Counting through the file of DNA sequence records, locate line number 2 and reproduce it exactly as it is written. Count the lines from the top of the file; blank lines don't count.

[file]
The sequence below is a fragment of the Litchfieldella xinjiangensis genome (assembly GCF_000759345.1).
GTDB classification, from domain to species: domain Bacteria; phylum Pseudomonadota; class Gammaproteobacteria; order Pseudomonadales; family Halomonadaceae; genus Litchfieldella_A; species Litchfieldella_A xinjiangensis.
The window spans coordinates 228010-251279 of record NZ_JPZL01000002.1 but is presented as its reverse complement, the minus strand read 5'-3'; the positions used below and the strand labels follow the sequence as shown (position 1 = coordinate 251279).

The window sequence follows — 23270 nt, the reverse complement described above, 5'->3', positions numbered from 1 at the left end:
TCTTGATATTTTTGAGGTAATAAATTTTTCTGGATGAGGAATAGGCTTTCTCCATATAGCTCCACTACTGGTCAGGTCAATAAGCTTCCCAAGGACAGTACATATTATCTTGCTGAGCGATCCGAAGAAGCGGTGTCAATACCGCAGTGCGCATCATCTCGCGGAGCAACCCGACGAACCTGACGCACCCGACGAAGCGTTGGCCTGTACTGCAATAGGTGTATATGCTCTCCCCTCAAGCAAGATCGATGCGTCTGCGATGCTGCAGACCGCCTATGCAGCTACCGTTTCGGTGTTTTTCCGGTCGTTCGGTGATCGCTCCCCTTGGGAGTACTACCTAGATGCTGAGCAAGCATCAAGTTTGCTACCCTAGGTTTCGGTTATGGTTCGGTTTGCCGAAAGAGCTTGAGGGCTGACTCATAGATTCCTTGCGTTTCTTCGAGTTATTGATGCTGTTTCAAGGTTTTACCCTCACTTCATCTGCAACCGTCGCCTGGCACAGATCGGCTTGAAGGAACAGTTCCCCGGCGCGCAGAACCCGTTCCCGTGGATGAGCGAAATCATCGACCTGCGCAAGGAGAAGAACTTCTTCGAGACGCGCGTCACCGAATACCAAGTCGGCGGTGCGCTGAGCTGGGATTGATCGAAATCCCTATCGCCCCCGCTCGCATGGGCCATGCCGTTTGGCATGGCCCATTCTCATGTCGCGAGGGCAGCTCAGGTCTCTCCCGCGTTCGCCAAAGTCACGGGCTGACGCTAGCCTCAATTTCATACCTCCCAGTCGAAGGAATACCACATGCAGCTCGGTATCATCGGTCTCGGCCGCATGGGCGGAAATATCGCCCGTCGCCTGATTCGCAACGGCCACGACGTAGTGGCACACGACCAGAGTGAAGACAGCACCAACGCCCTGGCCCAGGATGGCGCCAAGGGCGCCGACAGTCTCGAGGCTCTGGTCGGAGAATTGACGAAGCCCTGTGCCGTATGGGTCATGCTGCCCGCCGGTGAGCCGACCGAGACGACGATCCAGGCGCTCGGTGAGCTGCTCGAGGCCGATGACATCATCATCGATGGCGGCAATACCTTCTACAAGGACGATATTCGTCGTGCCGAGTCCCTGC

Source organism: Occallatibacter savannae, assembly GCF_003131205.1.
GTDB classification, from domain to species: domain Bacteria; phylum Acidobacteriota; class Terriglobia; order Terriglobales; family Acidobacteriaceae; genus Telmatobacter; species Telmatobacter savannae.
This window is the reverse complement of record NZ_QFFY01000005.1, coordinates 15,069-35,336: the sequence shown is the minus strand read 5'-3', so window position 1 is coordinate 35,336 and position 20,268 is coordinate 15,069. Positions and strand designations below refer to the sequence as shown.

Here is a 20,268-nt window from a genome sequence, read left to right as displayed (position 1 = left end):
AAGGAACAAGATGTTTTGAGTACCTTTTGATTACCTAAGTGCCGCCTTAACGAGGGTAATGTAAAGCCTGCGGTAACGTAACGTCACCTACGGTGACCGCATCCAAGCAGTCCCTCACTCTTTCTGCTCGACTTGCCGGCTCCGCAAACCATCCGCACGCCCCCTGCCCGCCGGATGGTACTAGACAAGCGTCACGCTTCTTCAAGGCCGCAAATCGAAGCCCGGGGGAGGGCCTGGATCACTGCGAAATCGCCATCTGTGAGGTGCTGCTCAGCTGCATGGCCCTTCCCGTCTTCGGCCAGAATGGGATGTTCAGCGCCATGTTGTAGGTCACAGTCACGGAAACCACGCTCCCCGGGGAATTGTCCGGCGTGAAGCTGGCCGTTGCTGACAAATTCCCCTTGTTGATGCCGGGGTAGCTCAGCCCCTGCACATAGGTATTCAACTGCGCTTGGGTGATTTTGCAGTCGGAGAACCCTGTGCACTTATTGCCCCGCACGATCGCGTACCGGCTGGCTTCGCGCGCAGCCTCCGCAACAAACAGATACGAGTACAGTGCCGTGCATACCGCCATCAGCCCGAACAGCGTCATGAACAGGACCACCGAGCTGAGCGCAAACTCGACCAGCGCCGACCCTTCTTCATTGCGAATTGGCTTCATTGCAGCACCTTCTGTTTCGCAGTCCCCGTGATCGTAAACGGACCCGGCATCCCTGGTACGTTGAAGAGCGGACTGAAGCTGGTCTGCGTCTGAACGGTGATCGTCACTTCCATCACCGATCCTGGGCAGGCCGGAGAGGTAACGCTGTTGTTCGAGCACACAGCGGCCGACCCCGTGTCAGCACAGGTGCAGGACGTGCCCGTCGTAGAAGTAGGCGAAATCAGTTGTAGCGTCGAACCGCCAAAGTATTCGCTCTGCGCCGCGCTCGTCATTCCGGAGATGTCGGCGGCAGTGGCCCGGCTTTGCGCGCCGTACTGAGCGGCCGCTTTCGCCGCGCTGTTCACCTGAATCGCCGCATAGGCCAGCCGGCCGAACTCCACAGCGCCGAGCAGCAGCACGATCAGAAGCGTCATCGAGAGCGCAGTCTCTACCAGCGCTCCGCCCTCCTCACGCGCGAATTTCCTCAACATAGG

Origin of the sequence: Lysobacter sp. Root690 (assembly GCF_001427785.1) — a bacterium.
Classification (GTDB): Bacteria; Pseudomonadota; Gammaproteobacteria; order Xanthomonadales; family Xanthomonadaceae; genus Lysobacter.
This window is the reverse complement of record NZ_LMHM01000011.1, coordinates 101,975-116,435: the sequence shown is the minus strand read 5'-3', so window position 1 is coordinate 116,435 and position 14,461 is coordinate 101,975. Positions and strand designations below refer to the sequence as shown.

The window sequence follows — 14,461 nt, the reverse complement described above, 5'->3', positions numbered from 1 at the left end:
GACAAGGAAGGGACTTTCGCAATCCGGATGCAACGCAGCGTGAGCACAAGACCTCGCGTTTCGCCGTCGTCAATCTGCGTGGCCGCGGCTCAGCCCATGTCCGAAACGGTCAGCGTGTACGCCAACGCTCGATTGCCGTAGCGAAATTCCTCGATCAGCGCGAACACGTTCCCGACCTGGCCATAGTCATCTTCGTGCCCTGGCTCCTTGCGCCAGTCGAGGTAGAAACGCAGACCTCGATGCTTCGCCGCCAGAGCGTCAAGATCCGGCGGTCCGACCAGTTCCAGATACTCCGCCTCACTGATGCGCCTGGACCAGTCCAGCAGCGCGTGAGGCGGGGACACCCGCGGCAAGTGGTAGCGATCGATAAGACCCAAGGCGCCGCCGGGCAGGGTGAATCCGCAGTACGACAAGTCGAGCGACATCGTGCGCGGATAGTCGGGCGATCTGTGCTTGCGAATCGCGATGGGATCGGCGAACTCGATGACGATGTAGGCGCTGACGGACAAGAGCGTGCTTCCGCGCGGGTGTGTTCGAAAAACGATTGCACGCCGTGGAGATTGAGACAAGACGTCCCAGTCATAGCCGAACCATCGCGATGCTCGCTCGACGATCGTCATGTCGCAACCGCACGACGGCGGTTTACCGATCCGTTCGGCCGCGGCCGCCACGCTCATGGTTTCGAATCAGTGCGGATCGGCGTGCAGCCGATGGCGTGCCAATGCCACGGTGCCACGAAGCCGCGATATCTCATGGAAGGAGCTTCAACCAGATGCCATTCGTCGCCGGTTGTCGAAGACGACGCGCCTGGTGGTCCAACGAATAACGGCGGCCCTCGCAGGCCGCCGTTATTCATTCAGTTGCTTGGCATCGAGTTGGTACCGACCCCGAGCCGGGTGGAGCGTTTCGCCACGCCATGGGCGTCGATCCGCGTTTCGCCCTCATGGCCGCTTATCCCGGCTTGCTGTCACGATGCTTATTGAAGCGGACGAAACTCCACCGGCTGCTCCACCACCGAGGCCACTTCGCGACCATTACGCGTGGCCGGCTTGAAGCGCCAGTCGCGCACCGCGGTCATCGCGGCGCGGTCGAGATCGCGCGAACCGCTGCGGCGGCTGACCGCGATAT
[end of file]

GTDB classification, from domain to species: domain Bacteria; phylum Pseudomonadota; class Gammaproteobacteria; order Pseudomonadales; family Halomonadaceae; genus Litchfieldella_A; species Litchfieldella_A xinjiangensis.